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Messages - johnsondasw

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General Discussion / Re: Weight training and cycling
« on: November 23, 2022, 07:32:48 pm »
I've tried it all, and now at age 74 and having survived (uh, for now) a gnarly nonmetastatic endocrine tumor disease, I do what I like, which is exercising daily, either hiking, biking, or gym bouldering.  I got sick of the boring aspects of weight training, and find I'm doing great with my present routine.  I'm still, after 2.5 years, recovering and getting stronger and improving aerobically.  There are setbacks now and then, but I just ease up for a while and then get back to it.  I feel at this age, I'm not interested in doing things that bore me (i.e. lifting weights) and that didn't seem to to get the results I wanted anyway. Of course, I was never looking for "big and strong", just for staying in shape.  I also have been unable to tour the past several years, because a hard day of exercise would require a couple of days of rest afterwards.  I am planning a multiday tour with maybe about 40-50 mpd for next summer and a backpack trip, but we will see how things go.......   

General Discussion / Re: Where does the wind blow?
« on: August 19, 2022, 09:25:24 pm »
The wind blows to every direction on the compass, and from every direction on God's green earth. The one place where there is definitely a prevailing wind on which you can rely is the Pacific coast bicycle route. Sure you may get some side winds now and again. The prevailing goes from north to south and it can be a stiff prevailing wind.

Except in the early summer of 2005 when I rode it.  The famous prevailing north winds that year came mid`July, right after we had finished.  Grrrrr

Fom June 21, 2005 to July 10, 2005, at age 56, I rode just under 1400 miles on the Pacific coast from Olympia, WA to Santa Monica, CA. We averaged 72 mpd.  I gained 15 pounds and my thighs gained 1 inch in circumference.  I started eating like I do at home, and on about day7-8 completely hit the wall, with low energy all day and it took about 4 days of eating everthing in sight to get back to strength and enjoyment of the ride.  The gained weight never came off, in fact, I just kept gaining for the next 15 years.  Then i had a seizure, and it turned out I had two endocrine tumors, a pancreatic and pituitary one.  They came out with surgeries, and in the couple of years since, I have lost 27 pounds, and now at 73 feel better than I have in decades.  So my experience about weight gain cannot be counted as just a biking one.  There were major medical complications all mixed up in it. Anyuway, it's good to be back to biking, hiking, and climbing as an old man (as my granddaughter calls me now).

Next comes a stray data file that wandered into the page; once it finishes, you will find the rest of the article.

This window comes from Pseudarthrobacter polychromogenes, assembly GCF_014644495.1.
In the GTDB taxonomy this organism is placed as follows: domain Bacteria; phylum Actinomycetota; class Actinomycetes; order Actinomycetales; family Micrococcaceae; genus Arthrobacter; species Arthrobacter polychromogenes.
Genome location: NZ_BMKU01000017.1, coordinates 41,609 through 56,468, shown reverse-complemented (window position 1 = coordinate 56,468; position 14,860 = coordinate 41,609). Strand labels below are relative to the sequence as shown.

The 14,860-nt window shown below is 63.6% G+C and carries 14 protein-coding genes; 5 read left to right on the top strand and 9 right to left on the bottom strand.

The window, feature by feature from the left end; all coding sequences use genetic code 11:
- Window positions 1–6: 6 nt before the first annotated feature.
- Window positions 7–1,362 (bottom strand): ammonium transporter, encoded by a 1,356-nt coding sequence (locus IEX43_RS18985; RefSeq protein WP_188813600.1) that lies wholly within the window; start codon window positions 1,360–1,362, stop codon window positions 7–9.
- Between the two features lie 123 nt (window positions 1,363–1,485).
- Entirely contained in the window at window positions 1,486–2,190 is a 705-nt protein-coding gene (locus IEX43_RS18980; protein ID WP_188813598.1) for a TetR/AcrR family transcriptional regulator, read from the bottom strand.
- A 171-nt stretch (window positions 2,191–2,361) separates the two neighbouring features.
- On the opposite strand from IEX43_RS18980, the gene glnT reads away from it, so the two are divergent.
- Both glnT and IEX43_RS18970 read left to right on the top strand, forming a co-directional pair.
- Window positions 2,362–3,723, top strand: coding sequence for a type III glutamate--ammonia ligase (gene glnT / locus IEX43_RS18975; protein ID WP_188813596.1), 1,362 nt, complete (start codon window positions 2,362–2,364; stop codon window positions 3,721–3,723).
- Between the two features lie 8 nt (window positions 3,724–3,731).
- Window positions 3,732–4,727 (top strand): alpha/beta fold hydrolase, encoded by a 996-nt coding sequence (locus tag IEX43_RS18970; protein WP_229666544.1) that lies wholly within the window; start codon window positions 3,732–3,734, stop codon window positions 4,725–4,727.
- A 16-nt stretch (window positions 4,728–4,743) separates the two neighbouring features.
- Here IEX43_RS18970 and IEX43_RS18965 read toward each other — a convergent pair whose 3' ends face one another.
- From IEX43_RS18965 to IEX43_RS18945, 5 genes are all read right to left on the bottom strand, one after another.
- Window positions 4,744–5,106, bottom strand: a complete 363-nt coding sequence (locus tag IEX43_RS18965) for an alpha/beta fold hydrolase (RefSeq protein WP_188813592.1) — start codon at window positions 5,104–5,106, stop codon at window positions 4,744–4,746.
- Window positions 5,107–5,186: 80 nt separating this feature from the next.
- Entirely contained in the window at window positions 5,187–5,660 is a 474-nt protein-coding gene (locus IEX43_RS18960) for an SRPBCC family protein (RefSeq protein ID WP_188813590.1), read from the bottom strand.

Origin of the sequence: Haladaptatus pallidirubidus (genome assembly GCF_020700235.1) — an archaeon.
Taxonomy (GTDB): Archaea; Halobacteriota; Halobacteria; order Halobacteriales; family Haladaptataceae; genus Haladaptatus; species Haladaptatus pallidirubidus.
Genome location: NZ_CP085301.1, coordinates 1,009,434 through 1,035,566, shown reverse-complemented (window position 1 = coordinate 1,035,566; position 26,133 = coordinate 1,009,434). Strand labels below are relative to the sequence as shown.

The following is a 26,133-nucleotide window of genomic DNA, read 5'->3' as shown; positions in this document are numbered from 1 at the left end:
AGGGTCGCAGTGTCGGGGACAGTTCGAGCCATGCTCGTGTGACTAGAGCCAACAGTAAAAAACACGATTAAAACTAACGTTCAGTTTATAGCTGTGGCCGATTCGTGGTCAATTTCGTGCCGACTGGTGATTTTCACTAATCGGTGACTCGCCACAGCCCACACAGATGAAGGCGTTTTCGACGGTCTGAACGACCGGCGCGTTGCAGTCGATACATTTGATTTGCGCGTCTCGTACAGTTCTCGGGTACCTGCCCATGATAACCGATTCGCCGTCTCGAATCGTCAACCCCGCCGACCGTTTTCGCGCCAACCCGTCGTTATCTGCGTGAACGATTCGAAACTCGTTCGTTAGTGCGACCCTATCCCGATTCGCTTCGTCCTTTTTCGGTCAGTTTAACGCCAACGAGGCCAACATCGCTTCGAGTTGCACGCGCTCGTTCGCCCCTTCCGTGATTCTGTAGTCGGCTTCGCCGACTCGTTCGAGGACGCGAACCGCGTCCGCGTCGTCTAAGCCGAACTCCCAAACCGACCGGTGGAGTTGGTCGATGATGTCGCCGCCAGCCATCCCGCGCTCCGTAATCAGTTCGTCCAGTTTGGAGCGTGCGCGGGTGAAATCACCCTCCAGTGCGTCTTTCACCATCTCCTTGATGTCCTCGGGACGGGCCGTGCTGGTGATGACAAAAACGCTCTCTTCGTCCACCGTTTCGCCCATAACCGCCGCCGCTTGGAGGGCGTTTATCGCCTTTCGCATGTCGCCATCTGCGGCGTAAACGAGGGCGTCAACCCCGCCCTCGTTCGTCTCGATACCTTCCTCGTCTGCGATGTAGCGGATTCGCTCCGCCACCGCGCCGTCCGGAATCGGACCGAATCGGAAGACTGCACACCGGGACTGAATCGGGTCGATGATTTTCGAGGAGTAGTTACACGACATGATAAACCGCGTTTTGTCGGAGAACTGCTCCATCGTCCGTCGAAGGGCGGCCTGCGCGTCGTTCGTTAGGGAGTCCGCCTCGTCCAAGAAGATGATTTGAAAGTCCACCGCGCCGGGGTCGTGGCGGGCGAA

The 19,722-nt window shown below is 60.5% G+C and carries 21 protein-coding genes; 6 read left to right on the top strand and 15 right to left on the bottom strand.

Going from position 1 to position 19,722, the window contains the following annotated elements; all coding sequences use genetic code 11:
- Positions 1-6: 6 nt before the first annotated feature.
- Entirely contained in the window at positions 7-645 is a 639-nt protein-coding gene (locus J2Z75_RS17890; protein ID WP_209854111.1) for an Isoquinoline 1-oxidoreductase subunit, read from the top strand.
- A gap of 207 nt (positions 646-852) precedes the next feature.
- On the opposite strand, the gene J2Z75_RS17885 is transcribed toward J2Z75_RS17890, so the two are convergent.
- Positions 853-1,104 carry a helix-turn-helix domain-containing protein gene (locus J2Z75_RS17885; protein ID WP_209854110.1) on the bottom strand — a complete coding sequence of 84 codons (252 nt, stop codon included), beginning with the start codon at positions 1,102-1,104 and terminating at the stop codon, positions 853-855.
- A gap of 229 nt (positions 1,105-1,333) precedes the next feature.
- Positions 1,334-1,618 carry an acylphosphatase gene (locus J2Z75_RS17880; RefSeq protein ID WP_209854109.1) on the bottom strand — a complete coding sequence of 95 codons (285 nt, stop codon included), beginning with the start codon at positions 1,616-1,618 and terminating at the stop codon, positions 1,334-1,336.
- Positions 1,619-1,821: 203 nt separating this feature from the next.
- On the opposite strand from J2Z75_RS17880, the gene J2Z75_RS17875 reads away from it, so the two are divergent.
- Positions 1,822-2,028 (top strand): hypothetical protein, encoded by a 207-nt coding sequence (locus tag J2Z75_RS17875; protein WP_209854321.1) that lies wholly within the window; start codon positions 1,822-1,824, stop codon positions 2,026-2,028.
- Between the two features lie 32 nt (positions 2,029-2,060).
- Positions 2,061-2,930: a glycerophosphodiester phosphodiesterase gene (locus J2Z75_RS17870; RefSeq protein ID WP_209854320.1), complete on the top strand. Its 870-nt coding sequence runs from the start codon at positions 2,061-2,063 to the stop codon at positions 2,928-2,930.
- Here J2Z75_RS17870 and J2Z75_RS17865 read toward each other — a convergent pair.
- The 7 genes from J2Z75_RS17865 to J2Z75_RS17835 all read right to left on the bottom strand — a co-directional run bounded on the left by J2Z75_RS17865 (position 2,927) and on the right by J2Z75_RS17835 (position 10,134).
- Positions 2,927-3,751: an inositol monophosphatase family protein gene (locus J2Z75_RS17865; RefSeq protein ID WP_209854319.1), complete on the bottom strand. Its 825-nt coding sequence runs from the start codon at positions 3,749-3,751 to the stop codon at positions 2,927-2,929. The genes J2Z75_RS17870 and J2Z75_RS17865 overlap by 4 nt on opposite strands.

General Discussion / Re: Free Air
« on: March 22, 2022, 01:56:32 am »
I always carry a mini-pump.  One advantage is that you get a great upper body workout using them, which helps to balance out all the legwork of cycling.  JK. I bring them but hate using them because I'm at the age (73) where I don't really want that extra workout in a crunched over position. Instant backache!

A great workout? Do you get a flat every day?  That's the only way it would be a "good" workout.  I average one flat every 6 months, so not much of a workout there going on.

Did you not see th JK part?  I get flats several times a year.  I don't seem to get them on days I don't ride, and there are months where I live when you can't ride due to snow and ice.  Then I hike, snowshoe, ski, etc.  I don't get flats on any of those, so I don't carry a pump and have to lift weights or go to a bouldering ym for the upper body workout

General Discussion / Re: Free Air
« on: March 03, 2022, 08:53:09 pm »
I always carry a mini-pump.  One advantage is that you get a great upper body workout using them, which helps to balance out all the legwork of cycling.  JK. I bring them but hate using them because I'm at the age (73) where I don't really want that extra workout in a crunched over position. Instant backache!

Routes / Re: Neah Bay to Port Angeles
« on: March 03, 2022, 08:40:47 pm »
I rode the whole loop around the Olympic Peninsula and was warned about the Lake Crescent part.  We went on a weekday in mid-July and it was totally fine.  Drivers were courteous, especially the truck drivers, which was supposed to be the problem.  We were not on the 112 road, but on the main highway most of the way except for some of the southern part.  As always, I wouldn't ride this or any road with cars on it without a mirror.  I just want to know what's coming and what kind of drivers they are.  After some experience, you can tell.   

General Discussion / Re: Hillbilly dogs
« on: February 19, 2022, 10:08:11 pm »